He was able to observe fishes in different parts of the world. From Hawaii, he visited Tahiti, Samoa, Tonga, Fiji , the Great Barrier Reef in Australia , New Guinea and the Philippines . It was while in the Philippines diving and photographing fishes that Dr. Burgess met Earl Kennedy, the author’s dad.
Getting back to the U.S. A. after a grand tour of the world with no money, he needed a job. As a recipient of a grant from TFH publications while pursuing his Ph. D. he was able to meet and get a job offer from his benefactor, Dr. Herbert R. Axelrod. The job offer was as Senior (and scientific) Editor. Dr. Burgess accepted the job and held it for 25 years. His wife was also offered a job and eventually she worked for TFH Publications as Biological Editor for 18 years. During that time, Dr. Burgess wrote more than 150 articles and authored over 24 books ( including some on corals and cowries ). He attended scientific conventions and traveled to Lake Malawi and the Amazon to study Cichlid fishes. He named new species of cichlids, catfishes, marine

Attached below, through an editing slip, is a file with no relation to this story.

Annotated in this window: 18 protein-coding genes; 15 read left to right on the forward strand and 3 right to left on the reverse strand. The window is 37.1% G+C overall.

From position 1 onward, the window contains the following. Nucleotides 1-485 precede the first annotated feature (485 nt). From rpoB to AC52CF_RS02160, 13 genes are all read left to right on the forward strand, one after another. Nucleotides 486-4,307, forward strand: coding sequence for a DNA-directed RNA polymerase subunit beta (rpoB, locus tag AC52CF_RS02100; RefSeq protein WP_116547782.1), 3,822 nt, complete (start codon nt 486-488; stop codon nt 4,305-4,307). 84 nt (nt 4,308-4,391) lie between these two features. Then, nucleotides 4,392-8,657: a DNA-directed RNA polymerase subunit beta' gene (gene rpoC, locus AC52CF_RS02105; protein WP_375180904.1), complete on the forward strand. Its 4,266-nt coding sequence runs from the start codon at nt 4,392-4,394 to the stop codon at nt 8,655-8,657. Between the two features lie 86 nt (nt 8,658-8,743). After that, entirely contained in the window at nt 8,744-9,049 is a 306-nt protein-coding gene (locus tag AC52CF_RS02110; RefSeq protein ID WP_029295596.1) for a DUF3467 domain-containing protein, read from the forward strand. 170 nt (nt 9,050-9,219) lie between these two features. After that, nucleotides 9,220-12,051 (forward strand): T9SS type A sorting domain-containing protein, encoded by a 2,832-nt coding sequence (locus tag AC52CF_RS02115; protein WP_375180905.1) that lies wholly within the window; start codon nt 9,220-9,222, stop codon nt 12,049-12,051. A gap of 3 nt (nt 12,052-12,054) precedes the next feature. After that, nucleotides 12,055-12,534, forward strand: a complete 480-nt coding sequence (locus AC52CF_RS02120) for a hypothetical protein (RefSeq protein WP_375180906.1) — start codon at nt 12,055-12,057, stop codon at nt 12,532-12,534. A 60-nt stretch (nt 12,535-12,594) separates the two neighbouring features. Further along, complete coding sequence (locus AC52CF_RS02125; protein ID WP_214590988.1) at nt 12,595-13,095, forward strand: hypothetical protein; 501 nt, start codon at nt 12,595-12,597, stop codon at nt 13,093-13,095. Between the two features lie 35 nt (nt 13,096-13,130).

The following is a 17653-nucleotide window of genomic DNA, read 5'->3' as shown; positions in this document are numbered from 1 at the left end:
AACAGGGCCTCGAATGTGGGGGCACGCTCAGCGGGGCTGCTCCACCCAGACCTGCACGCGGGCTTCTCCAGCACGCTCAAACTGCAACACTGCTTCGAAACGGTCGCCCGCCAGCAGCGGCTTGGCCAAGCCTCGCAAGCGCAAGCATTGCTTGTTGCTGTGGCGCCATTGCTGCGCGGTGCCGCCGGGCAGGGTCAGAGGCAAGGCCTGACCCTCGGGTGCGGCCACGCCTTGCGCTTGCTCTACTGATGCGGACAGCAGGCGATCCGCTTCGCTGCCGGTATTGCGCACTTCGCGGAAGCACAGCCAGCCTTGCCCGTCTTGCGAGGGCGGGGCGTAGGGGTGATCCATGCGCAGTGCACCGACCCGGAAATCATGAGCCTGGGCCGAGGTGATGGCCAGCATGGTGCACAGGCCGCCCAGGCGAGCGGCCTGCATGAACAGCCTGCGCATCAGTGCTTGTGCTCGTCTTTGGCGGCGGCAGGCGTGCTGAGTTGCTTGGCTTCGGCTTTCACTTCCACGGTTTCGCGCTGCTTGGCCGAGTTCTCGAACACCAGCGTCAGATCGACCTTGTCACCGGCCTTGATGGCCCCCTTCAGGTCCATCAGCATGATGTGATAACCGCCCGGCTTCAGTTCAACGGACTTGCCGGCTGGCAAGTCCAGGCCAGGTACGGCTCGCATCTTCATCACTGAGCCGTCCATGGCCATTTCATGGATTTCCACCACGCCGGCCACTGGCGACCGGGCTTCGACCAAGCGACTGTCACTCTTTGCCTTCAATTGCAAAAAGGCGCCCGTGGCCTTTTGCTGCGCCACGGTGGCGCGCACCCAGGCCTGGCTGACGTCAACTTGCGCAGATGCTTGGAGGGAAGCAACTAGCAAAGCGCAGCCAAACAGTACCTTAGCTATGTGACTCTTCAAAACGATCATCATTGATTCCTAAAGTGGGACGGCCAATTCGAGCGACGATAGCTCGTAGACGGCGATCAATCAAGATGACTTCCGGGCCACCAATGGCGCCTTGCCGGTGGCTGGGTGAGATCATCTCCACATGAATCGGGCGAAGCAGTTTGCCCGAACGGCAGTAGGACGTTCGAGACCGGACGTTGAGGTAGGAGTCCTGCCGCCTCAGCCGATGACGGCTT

angelfishes, tilefishes, etc.
Some of the major books he has authored are Atlas of Catfishes of the World, A Monograph of the Butterfly Fishes (Family: Chaetodontidae), Dr. Burgess Marine Atlas and Pacific Marine Fishes, some of which were translated into several other languages.
Two tilefishes, which Dr. Burgess has identified and described as new species were discovered in the Philippines by the author’s dad. One is named Hoplolatilus marcosi or the Skunk Tilefish. Dr. Burgess himself has discovered new species of marine fishes. Such as Centropyge aurantonotus, or the Flame Back Angelfish. It is extraordinary because the discovery was made in a local fish shop in the U.S.A. On the other hand, some of his colleagues have named some fishes after him. A butterflyfish named after him is Chaetodon burgessi and a catfish is